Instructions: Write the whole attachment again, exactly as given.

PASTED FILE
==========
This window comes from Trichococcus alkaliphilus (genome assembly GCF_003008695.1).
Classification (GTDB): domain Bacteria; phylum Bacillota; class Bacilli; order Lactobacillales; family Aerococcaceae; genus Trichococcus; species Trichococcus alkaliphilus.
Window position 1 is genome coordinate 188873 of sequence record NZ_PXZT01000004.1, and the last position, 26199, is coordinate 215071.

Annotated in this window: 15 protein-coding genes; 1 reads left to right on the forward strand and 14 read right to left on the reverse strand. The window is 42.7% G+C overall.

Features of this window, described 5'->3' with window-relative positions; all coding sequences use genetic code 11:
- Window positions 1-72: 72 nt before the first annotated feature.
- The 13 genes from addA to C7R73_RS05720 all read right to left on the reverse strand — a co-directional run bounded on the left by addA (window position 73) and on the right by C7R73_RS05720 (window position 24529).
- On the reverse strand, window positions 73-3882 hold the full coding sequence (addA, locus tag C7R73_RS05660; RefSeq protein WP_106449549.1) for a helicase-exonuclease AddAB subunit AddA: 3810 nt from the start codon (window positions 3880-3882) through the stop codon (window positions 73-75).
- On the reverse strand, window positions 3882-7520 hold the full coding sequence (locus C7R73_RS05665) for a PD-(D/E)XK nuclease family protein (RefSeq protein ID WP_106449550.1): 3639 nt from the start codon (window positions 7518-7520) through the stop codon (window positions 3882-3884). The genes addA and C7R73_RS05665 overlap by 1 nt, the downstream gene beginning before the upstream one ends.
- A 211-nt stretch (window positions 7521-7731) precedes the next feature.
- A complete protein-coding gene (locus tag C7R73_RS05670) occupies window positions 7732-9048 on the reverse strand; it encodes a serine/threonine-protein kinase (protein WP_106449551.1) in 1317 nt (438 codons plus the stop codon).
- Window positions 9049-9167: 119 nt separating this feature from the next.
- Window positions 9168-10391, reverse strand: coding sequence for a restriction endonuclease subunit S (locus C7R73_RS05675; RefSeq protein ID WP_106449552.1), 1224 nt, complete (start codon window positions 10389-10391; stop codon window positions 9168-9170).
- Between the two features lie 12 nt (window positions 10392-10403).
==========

This window comes from Trichococcus alkaliphilus (genome assembly GCF_003008695.1).
Classification (GTDB): domain Bacteria; phylum Bacillota; class Bacilli; order Lactobacillales; family Aerococcaceae; genus Trichococcus; species Trichococcus alkaliphilus.
Window position 1 is genome coordinate 188873 of sequence record NZ_PXZT01000004.1, and the last position, 26199, is coordinate 215071.

Annotated in this window: 15 protein-coding genes; 1 reads left to right on the forward strand and 14 read right to left on the reverse strand. The window is 42.7% G+C overall.

Features of this window, described 5'->3' with window-relative positions; all coding sequences use genetic code 11:
- Window positions 1-72: 72 nt before the first annotated feature.
- The 13 genes from addA to C7R73_RS05720 all read right to left on the reverse strand — a co-directional run bounded on the left by addA (window position 73) and on the right by C7R73_RS05720 (window position 24529).
- On the reverse strand, window positions 73-3882 hold the full coding sequence (addA, locus tag C7R73_RS05660; RefSeq protein WP_106449549.1) for a helicase-exonuclease AddAB subunit AddA: 3810 nt from the start codon (window positions 3880-3882) through the stop codon (window positions 73-75).
- On the reverse strand, window positions 3882-7520 hold the full coding sequence (locus C7R73_RS05665) for a PD-(D/E)XK nuclease family protein (RefSeq protein ID WP_106449550.1): 3639 nt from the start codon (window positions 7518-7520) through the stop codon (window positions 3882-3884). The genes addA and C7R73_RS05665 overlap by 1 nt, the downstream gene beginning before the upstream one ends.
- A 211-nt stretch (window positions 7521-7731) precedes the next feature.
- A complete protein-coding gene (locus tag C7R73_RS05670) occupies window positions 7732-9048 on the reverse strand; it encodes a serine/threonine-protein kinase (protein WP_106449551.1) in 1317 nt (438 codons plus the stop codon).
- Window positions 9049-9167: 119 nt separating this feature from the next.
- Window positions 9168-10391, reverse strand: coding sequence for a restriction endonuclease subunit S (locus C7R73_RS05675; RefSeq protein ID WP_106449552.1), 1224 nt, complete (start codon window positions 10389-10391; stop codon window positions 9168-9170).
- Between the two features lie 12 nt (window positions 10392-10403).